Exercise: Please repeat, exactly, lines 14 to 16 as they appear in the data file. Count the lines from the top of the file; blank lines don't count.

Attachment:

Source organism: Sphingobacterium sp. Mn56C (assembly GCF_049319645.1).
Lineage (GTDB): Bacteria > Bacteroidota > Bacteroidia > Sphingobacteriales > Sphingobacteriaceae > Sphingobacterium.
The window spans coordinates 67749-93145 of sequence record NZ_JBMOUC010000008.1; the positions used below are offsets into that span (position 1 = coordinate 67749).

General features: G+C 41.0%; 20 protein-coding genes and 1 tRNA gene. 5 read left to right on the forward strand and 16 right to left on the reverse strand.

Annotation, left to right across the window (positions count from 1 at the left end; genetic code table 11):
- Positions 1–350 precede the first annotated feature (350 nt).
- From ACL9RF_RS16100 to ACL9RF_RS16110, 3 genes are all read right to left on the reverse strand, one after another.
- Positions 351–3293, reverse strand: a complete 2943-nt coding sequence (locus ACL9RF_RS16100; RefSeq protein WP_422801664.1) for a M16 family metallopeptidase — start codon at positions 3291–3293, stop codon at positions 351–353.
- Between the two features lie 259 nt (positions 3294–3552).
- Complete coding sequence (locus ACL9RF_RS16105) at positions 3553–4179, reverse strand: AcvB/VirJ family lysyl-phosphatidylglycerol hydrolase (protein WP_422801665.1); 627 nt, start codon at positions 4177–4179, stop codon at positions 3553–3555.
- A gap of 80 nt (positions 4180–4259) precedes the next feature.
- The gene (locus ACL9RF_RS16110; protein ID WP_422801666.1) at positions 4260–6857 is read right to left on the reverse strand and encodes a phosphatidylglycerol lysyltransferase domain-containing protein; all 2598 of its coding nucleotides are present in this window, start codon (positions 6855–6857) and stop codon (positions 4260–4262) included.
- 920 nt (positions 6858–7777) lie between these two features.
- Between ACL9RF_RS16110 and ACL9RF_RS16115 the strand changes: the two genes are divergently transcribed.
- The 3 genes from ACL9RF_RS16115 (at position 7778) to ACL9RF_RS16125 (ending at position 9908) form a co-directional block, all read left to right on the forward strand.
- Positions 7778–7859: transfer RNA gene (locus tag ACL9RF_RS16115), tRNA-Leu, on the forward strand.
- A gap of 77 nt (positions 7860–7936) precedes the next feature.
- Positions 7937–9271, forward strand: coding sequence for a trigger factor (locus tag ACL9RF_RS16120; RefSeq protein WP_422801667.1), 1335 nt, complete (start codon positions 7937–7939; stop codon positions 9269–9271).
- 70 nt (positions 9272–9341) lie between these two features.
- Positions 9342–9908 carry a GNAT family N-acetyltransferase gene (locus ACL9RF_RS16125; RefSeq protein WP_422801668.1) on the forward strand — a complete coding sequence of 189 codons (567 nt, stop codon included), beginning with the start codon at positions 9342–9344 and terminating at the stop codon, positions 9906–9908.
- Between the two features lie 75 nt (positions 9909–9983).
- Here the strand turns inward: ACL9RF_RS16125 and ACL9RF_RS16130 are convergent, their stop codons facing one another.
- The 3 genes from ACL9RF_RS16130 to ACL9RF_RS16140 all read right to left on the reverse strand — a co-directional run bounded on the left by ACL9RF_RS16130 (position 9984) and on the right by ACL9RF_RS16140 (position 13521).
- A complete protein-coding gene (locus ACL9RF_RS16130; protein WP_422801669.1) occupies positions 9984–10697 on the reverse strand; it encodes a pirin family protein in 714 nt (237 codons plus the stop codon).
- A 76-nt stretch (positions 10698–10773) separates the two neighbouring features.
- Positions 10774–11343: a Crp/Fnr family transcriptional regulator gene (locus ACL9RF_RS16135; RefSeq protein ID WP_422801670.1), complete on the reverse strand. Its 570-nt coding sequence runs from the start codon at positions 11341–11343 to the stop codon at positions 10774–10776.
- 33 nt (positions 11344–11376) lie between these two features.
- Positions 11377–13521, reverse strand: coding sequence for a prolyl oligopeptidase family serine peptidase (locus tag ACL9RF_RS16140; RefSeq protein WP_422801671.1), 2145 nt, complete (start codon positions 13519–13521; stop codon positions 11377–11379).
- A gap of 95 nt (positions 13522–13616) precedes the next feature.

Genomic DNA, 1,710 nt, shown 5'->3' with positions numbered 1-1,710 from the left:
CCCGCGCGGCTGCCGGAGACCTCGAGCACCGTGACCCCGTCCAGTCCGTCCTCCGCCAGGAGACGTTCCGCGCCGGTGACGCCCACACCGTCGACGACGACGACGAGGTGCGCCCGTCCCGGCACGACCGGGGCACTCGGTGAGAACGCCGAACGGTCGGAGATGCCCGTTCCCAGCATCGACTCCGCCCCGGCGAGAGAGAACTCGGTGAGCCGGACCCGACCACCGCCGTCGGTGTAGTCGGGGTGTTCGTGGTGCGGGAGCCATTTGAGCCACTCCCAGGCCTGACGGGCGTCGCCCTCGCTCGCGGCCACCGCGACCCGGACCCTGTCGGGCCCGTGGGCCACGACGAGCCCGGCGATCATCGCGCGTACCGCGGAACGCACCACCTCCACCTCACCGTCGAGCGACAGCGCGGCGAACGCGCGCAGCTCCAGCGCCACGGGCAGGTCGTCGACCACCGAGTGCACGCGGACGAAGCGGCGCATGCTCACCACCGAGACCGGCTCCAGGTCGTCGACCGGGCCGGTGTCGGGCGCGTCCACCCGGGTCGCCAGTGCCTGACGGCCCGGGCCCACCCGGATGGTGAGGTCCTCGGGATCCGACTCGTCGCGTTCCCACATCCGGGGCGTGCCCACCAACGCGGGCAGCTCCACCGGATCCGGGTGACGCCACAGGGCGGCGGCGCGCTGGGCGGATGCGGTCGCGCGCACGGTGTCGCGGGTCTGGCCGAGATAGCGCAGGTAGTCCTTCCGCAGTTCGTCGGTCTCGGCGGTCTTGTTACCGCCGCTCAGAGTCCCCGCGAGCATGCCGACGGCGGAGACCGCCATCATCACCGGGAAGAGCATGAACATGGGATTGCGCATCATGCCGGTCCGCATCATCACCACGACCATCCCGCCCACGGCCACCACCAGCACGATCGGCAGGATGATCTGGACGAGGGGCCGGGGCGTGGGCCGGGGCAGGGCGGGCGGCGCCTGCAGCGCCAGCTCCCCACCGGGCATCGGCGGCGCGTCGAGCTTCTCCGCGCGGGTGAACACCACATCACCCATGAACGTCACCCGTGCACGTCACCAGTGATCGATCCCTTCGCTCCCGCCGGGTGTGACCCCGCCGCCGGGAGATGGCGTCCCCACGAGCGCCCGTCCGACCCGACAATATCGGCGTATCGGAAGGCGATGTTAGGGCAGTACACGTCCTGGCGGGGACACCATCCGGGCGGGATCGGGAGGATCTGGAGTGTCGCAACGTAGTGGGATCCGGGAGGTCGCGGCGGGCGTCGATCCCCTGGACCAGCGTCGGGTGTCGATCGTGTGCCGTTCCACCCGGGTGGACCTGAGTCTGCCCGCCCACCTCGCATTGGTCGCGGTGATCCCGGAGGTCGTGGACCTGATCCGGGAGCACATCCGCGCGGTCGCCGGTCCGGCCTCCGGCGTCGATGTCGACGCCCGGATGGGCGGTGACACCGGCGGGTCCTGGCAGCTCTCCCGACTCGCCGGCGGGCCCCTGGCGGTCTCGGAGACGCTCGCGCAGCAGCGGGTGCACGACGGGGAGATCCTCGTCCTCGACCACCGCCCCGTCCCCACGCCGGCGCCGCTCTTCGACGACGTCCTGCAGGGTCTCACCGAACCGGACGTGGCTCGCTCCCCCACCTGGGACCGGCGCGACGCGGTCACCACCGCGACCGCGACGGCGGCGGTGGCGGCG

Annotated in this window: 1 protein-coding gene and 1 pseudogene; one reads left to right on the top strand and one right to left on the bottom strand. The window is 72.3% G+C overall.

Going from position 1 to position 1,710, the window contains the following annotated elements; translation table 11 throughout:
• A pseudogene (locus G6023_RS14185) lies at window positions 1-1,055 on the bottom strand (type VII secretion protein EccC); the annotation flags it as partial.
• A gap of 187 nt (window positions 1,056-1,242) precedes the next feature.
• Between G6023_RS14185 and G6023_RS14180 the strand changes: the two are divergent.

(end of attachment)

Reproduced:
- Between ACL9RF_RS16110 and ACL9RF_RS16115 the strand changes: the two genes are divergently transcribed.
- The 3 genes from ACL9RF_RS16115 (at position 7778) to ACL9RF_RS16125 (ending at position 9908) form a co-directional block, all read left to right on the forward strand.
- Positions 7778–7859: transfer RNA gene (locus tag ACL9RF_RS16115), tRNA-Leu, on the forward strand.